The headline CPI rose 0.7% on the quarter up from 0.4% and more than 0.5% expected. The year-over-year rates are 1.3%, up from 1.0%.   There was not the same improvement in the trimmed mean and weighted median measures, and for good reason. There were a couple significant outliers. Fruits prices were up 19.5%. Electricity was up 5.4%. The central bank has indicated that inflation is not the key presently. Provided that growth remains firm and labor market holds up, there is no reason to mechanically cut interest rates.

Australia’s CPI is suggestive of something else as well. Tradable goods prices were up 0.7%, while non-tradable goods prices were up 1.7%. If we can generalize from this, countries in which exports plus imports are a smaller percentage of GDP may experience more inflation pressures.

There are two talking points in the capital markets today. First, is the disappointing earnings and guidance from the world’s largest company. Apple reported its first decline in annual profits for the first time in 15 years. This is a factor that appears to be spurring profit-taking in stocks. Nearly all of Asia’s markets were lower, whilst Japan eked out a small gain. The MSCI Asia-Pacific Index finished fractionally lower for the first time this week. The selling pressure was stronger in Europe, and the Dow Jones Stoxx 600 is off nearly 0.9%, led by energy.

That is a good segue to the other talking point. Oil prices are extending this week’s losses. Brent and WTI are off about 1.4% to their lowest level in three weeks. There are two drivers. API showed a 4.8 mln barrel build in US crude inventories. Today’s DOE estimate is looked upon for confirmation. In addition, Russia seems to be balking at participating with OPEC’s effort to cut output.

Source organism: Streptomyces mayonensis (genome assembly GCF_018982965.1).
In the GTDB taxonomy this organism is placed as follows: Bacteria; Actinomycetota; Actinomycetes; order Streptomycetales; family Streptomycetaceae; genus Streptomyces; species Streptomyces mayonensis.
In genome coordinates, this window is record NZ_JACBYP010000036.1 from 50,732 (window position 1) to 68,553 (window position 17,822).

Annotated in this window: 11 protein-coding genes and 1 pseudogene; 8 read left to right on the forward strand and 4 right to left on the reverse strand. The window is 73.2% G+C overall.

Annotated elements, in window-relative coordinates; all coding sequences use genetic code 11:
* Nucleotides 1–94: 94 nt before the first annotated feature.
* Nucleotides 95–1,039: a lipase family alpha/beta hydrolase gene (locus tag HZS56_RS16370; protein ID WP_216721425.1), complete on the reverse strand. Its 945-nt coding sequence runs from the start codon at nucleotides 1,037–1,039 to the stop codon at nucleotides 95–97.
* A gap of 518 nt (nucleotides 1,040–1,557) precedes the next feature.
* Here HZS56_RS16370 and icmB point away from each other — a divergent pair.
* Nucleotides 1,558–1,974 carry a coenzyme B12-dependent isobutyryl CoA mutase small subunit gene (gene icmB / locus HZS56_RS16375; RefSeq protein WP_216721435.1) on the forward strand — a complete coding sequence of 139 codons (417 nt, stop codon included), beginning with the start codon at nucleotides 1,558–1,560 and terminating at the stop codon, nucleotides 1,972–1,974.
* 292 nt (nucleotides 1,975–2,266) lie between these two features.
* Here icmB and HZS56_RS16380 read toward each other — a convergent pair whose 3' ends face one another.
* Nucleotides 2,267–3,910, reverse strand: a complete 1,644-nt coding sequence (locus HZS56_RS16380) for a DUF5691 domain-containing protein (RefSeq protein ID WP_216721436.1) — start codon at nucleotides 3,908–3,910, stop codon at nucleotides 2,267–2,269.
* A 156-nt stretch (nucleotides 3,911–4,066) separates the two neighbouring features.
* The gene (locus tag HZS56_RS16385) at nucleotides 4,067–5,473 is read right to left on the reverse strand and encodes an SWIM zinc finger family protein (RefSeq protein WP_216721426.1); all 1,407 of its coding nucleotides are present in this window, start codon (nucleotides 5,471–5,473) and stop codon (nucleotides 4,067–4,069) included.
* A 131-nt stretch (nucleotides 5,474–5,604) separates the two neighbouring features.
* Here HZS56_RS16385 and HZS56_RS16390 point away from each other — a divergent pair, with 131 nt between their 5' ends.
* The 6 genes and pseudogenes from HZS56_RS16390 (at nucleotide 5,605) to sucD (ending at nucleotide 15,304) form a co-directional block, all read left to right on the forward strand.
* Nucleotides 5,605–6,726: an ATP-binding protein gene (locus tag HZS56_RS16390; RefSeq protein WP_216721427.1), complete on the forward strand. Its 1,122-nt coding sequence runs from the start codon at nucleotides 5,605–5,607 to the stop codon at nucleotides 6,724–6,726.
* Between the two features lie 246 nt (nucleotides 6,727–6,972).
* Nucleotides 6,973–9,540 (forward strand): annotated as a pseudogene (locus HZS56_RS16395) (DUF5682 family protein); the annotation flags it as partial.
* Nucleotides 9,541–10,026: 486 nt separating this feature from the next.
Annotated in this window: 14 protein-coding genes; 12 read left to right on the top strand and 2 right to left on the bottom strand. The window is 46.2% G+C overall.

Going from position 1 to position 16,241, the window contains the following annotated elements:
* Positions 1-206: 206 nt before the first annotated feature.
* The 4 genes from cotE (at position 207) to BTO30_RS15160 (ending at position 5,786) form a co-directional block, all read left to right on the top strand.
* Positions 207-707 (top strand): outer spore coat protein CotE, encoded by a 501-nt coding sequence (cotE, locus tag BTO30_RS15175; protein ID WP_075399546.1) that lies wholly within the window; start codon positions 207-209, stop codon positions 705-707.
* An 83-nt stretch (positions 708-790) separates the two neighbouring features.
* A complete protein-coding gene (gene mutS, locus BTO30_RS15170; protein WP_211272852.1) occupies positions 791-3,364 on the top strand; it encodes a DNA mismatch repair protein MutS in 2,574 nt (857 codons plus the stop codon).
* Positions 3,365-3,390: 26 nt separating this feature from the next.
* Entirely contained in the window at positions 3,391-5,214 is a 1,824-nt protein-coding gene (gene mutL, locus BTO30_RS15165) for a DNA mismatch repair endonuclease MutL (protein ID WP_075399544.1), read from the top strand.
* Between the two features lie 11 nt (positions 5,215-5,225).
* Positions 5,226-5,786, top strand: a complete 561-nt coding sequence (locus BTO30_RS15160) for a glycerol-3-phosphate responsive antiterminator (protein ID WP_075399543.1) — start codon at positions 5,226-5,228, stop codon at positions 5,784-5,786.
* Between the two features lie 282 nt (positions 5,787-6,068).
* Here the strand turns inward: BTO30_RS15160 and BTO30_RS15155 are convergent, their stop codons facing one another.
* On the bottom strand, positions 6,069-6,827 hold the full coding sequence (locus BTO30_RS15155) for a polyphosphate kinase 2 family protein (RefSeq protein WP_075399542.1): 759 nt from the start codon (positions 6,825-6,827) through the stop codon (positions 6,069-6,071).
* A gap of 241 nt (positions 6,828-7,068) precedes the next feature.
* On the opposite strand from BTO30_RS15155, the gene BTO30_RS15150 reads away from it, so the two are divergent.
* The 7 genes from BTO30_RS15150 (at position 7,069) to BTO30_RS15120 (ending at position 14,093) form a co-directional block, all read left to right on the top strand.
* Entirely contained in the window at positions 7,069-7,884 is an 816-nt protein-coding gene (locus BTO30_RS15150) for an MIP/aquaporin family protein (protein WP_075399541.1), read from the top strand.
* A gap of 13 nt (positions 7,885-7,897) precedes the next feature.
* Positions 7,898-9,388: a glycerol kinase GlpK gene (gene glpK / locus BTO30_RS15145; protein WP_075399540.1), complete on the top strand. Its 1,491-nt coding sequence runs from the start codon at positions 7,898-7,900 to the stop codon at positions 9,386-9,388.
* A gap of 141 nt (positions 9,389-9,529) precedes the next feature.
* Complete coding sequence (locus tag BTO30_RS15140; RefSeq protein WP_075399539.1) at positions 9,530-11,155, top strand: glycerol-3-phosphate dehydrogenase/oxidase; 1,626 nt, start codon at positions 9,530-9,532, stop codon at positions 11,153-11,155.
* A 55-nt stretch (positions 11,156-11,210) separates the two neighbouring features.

The decline in oil may also have more impact in the foreign exchange market, outside of being an additional weight on the Canadian dollar, Norwegian krone, Mexican peso, Malaysian ringgit, and Russian ruble. If the decline in oil prices drags yields lower, especially in US Treasuries, it could extend the US dollar’s correction. Although the FOMC meets next week, few if any expect the Fed to move. Those who do expect a hike see it in December. That is a long time in the foreign exchange market.

Today’s US data will do two things. First, it will allow last minute tweaks to Q3 GDP, where the government provides its first estimate before the weekend. The September trade balance and (wholesale and retail) inventories will be useful for this. Second, the data will also provide some insight into the start of Q4. Markit’s preliminary services and composite readings for Oct will be published. We advise paying close attention to US yields, which remain firm in European turnover. Indeed, the 2-year yield is at its best level since the five-month high was made a couple of weeks ago. The 10-year yield is steady near 1.76%. It has not been below 1.72% since October 11.

Mexico reports September trade. Exports bounced back in August, rising 4.5% y/y. This was the strongest gain since December 2014 and came after a long string of negative or nearly flat readings. The August gain was led by manufacturing (4.8% y/y), which helped offset a -8.2% drop in petroleum exports. The peso has firmed since September but remains very competitive for Mexico exporters. Higher oil prices should also help exports, but oil only makes up 5% of total exports now.